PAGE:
The Original Puss in Boots Was a Slimy Creep
To the enjoyment of children – and embarrassed adults alone at matinees – everywhere, Puss in Boots: The Last Wish is the new critically acclaimed, Academy Award-nominated entry in the Shrek franchise, AKA the only thing other than state fairs keeping Smash Mouth afloat at this point.
The Puss in Boots of the Shrek-verse is, of course, voiced by Antonio Banderas and is characterized as a swashbuckling outlaw, a charming cutthroat adventurer who also has the ability to melt people’s hearts by making his eyes go all “Steve Buscemi on copious amounts of amphetamines.”
But despite the widespread popularity of this beloved interpretation of the character, the original version of Puss in Boots … was kind of a big slimeball?
While the original fable about a talking cat dates back to the 1500s, the version in which said feline dons wears a big honkin’ pair of boots was penned by Charles Perrault, the French writer famous for popularizing the (often super-f**ked up) Fairy Tale genre.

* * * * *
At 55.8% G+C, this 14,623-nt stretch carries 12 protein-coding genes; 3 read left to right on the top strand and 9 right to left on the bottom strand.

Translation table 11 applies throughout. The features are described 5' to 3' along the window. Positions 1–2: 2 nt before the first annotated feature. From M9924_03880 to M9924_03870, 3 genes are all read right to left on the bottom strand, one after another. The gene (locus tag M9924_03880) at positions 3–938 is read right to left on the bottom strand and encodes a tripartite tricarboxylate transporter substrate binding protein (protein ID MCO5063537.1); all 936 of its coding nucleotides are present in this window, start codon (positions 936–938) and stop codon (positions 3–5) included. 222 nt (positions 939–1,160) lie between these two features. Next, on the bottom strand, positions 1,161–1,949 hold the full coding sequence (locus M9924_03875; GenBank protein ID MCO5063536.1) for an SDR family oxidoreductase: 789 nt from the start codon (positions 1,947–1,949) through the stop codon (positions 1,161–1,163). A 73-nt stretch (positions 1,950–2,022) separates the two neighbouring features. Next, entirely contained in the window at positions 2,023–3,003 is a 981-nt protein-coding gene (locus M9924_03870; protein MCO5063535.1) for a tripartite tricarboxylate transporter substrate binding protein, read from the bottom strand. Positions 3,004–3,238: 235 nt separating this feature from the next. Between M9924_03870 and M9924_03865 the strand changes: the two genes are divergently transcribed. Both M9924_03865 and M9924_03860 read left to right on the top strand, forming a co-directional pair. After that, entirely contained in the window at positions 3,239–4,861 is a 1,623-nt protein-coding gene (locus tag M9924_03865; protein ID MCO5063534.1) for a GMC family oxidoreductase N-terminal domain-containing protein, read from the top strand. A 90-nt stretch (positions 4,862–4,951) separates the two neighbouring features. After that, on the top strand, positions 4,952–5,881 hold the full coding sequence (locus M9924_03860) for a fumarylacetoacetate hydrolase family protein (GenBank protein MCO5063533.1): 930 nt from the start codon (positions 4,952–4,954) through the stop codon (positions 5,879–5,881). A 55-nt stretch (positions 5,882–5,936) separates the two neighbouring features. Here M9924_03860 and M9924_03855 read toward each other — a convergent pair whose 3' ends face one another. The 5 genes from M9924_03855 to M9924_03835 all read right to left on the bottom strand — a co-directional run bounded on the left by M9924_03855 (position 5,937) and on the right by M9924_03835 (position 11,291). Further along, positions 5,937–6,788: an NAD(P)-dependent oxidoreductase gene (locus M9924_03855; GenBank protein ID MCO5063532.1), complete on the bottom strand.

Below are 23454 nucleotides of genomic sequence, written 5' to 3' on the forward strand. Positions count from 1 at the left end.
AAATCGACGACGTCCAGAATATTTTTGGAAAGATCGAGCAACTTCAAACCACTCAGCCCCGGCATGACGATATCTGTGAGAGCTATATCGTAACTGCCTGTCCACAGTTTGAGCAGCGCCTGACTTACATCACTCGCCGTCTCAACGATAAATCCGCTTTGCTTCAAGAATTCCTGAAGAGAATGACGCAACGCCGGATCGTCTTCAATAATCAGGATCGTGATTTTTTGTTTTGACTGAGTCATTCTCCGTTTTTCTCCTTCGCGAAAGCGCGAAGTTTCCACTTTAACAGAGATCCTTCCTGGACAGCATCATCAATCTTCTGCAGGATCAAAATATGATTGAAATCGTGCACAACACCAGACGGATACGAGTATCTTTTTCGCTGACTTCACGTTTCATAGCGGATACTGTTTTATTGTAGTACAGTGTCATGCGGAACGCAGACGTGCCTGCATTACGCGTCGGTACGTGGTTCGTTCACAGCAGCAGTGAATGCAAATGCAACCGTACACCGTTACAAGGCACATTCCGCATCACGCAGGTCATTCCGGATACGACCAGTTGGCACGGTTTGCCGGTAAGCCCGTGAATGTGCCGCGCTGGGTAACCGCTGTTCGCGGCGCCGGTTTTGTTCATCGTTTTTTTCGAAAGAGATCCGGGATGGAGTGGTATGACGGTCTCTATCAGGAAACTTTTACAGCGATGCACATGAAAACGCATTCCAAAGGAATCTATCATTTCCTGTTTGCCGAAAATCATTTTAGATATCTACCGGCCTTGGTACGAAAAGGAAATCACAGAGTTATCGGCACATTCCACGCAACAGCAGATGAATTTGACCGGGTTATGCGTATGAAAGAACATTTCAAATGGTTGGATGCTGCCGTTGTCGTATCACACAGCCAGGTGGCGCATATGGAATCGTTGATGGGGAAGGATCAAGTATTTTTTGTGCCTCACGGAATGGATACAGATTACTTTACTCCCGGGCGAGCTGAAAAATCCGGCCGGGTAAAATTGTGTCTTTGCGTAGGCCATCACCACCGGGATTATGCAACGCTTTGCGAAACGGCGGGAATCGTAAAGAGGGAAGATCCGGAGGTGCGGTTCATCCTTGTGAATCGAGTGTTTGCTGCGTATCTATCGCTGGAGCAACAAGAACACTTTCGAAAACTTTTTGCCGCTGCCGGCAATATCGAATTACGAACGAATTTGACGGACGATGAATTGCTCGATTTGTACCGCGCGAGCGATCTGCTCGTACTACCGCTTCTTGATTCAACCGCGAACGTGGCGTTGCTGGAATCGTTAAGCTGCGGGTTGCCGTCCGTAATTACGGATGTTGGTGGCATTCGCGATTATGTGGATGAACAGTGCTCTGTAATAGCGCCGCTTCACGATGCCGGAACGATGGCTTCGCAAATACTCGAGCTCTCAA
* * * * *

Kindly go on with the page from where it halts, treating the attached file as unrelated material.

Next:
In Perrault’s story, the son of a miller disappointingly inherits his dad’s cat, while his other brothers get the mill and “an ass” – as in a donkey, you perverts. Luckily, the cat talks, has an appreciation for fancy footwear, and dedicates himself to bettering the life of his new petulant owner.
Puss in Boots isn’t a daring, sword-wielding rogue in the story – he’s basically a con man who, through orchestrating a series of elaborate deceptions, is able to help his master climb the social ladder. Puss lies to the King, claiming that his owner is a nobleman, and to seal the deal, he has said owner strip naked and pretend to be the victim of a theft to get a free wardrobe of fancy clothes. Trust us: in the real world, such a scheme will only result in a lifetime ban from Nordstrom and a chilly ride in a squad car.
Eventually, with Puss in Boots’ help, this guy’s able to bullshit his way into marrying the King’s daughter. Which is, to some, a “questionable” moral. If you don’t get the inheritance you wanted, let someone else lie and cheat in order to earn you riches, despite your abject incompetence and general uselessness? Obviously, the Shrek films routinely revise and distort these familiar children’s characters – and it’s a good thing they did so here because absolutely no one wants to watch a CGI family movie about a talking cat who’s basically the Rudy Giuliani of the Fairy Tale world.
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